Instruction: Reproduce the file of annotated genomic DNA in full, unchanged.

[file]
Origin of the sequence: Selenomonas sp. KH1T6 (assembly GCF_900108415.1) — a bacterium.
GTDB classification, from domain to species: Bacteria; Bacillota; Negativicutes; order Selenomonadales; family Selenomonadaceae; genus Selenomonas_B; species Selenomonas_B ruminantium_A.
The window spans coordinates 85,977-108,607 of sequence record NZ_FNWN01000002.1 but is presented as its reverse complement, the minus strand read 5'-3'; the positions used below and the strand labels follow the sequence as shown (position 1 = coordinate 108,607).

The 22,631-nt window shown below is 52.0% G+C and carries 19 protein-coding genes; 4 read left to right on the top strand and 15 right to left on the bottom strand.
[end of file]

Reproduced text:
Origin of the sequence: Selenomonas sp. KH1T6 (assembly GCF_900108415.1) — a bacterium.
GTDB classification, from domain to species: Bacteria; Bacillota; Negativicutes; order Selenomonadales; family Selenomonadaceae; genus Selenomonas_B; species Selenomonas_B ruminantium_A.
The window spans coordinates 85,977-108,607 of sequence record NZ_FNWN01000002.1 but is presented as its reverse complement, the minus strand read 5'-3'; the positions used below and the strand labels follow the sequence as shown (position 1 = coordinate 108,607).

The 22,631-nt window shown below is 52.0% G+C and carries 19 protein-coding genes; 4 read left to right on the top strand and 15 right to left on the bottom strand.